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Plastid DNA variation in the Dactylorhiza incarnata/maculata polyploid complex and the origin of allotetraploid D-sphagnicola (Orchidaceae)

Hedrén, Mikael LU (2003) In Molecular Ecology 12(10). p.2669-2680
Abstract
To obtain further information on the polyploid dynamics of the the Dactylorhiza incarnata/maculata polyploid complex and the origin of the allotetraploid D. sphagnicola ( Orchidaceae), plastid DNA variation was studied in 400 plants from from Sweden and elsewhere in Europe and Asia Minor by means of polymerase chain reaction-restriction fragment length polymorphisms (PCR-RFLPs) and sequencing. Allotetraploid taxa in Europe are known have evolved by multiple independent polyploidization events following hybridization between the same set of two distinct ancestral lineages. Most allotetraploids have inherited the plastid genome from parents similar to D. maculata sensu lato, which includes, e. g. the diploid D. fuchsii and the autotetraploid... (More)
To obtain further information on the polyploid dynamics of the the Dactylorhiza incarnata/maculata polyploid complex and the origin of the allotetraploid D. sphagnicola ( Orchidaceae), plastid DNA variation was studied in 400 plants from from Sweden and elsewhere in Europe and Asia Minor by means of polymerase chain reaction-restriction fragment length polymorphisms (PCR-RFLPs) and sequencing. Allotetraploid taxa in Europe are known have evolved by multiple independent polyploidization events following hybridization between the same set of two distinct ancestral lineages. Most allotetraploids have inherited the plastid genome from parents similar to D. maculata sensu lato, which includes, e. g. the diploid D. fuchsii and the autotetraploid D. maculata sensu stricto. D. sphagnicola carries a separate plastid haplotype different from the one found in other allotetraploid taxa, which is in agreement with an independent origin from the parental lineages. Some of the remaining allotetraploids have local distributions and appear to be of postglacial origin, whereas still other allotetraploids may be of higher age, carrying plastid haplotypes that have not been encountered in present day representatives of the parental lineages. Introgression and hybridization between diploids and allotetraploids, and between different independently derived allotetraploids may further have contributed to genetic diversity at the tetraploid level. Overall, the Dactylorhiza polyploid complex illustrates how taxon diversity and genetic diversity may be replenished rapidly in a recently glaciated area. (Less)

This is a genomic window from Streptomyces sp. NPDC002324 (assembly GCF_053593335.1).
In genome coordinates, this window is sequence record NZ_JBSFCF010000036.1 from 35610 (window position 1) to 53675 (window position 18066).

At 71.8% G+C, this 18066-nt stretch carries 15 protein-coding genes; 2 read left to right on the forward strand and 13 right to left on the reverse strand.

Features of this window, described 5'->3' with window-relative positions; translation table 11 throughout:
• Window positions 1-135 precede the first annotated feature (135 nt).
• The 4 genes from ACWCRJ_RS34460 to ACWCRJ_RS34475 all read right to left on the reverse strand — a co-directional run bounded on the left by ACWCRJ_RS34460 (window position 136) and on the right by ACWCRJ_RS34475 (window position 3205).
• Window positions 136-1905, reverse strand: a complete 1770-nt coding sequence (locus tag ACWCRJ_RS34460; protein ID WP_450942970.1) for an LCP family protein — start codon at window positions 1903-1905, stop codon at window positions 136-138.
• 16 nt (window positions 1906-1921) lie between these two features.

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author
organization
publishing date
type
Contribution to journal
publication status
published
subject
in
Molecular Ecology
volume
12
issue
10
pages
2669 - 2680
publisher
Wiley-Blackwell
external identifiers
  • wos:000185252400013
  • pmid:12969470
  • scopus:0141613134
ISSN
0962-1083
DOI
10.1046/j.1365-294X.2003.01930.x
language
English
LU publication?
yes
id
ceaa1eae-0310-4098-b9bd-63a1cb03ae9c (old id 137595)
date added to LUP
2007-07-02 10:38:12
date last changed
2018-10-03 10:16:35
@article{ceaa1eae-0310-4098-b9bd-63a1cb03ae9c,
  abstract     = {To obtain further information on the polyploid dynamics of the the Dactylorhiza incarnata/maculata polyploid complex and the origin of the allotetraploid D. sphagnicola ( Orchidaceae), plastid DNA variation was studied in 400 plants from from Sweden and elsewhere in Europe and Asia Minor by means of polymerase chain reaction-restriction fragment length polymorphisms (PCR-RFLPs) and sequencing. Allotetraploid taxa in Europe are known have evolved by multiple independent polyploidization events following hybridization between the same set of two distinct ancestral lineages. Most allotetraploids have inherited the plastid genome from parents similar to D. maculata sensu lato, which includes, e. g. the diploid D. fuchsii and the autotetraploid D. maculata sensu stricto. D. sphagnicola carries a separate plastid haplotype different from the one found in other allotetraploid taxa, which is in agreement with an independent origin from the parental lineages. Some of the remaining allotetraploids have local distributions and appear to be of postglacial origin, whereas still other allotetraploids may be of higher age, carrying plastid haplotypes that have not been encountered in present day representatives of the parental lineages. Introgression and hybridization between diploids and allotetraploids, and between different independently derived allotetraploids may further have contributed to genetic diversity at the tetraploid level. Overall, the Dactylorhiza polyploid complex illustrates how taxon diversity and genetic diversity may be replenished rapidly in a recently glaciated area.},
  author       = {Hedrén, Mikael},
  issn         = {0962-1083},
  language     = {eng},
  number       = {10},
  pages        = {2669--2680},
  publisher    = {Wiley-Blackwell},
  series       = {Molecular Ecology},
  title        = {Plastid DNA variation in the Dactylorhiza incarnata/maculata polyploid complex and the origin of allotetraploid D-sphagnicola (Orchidaceae)},
  url          = {http://dx.doi.org/10.1046/j.1365-294X.2003.01930.x},
  volume       = {12},
  year         = {2003},
}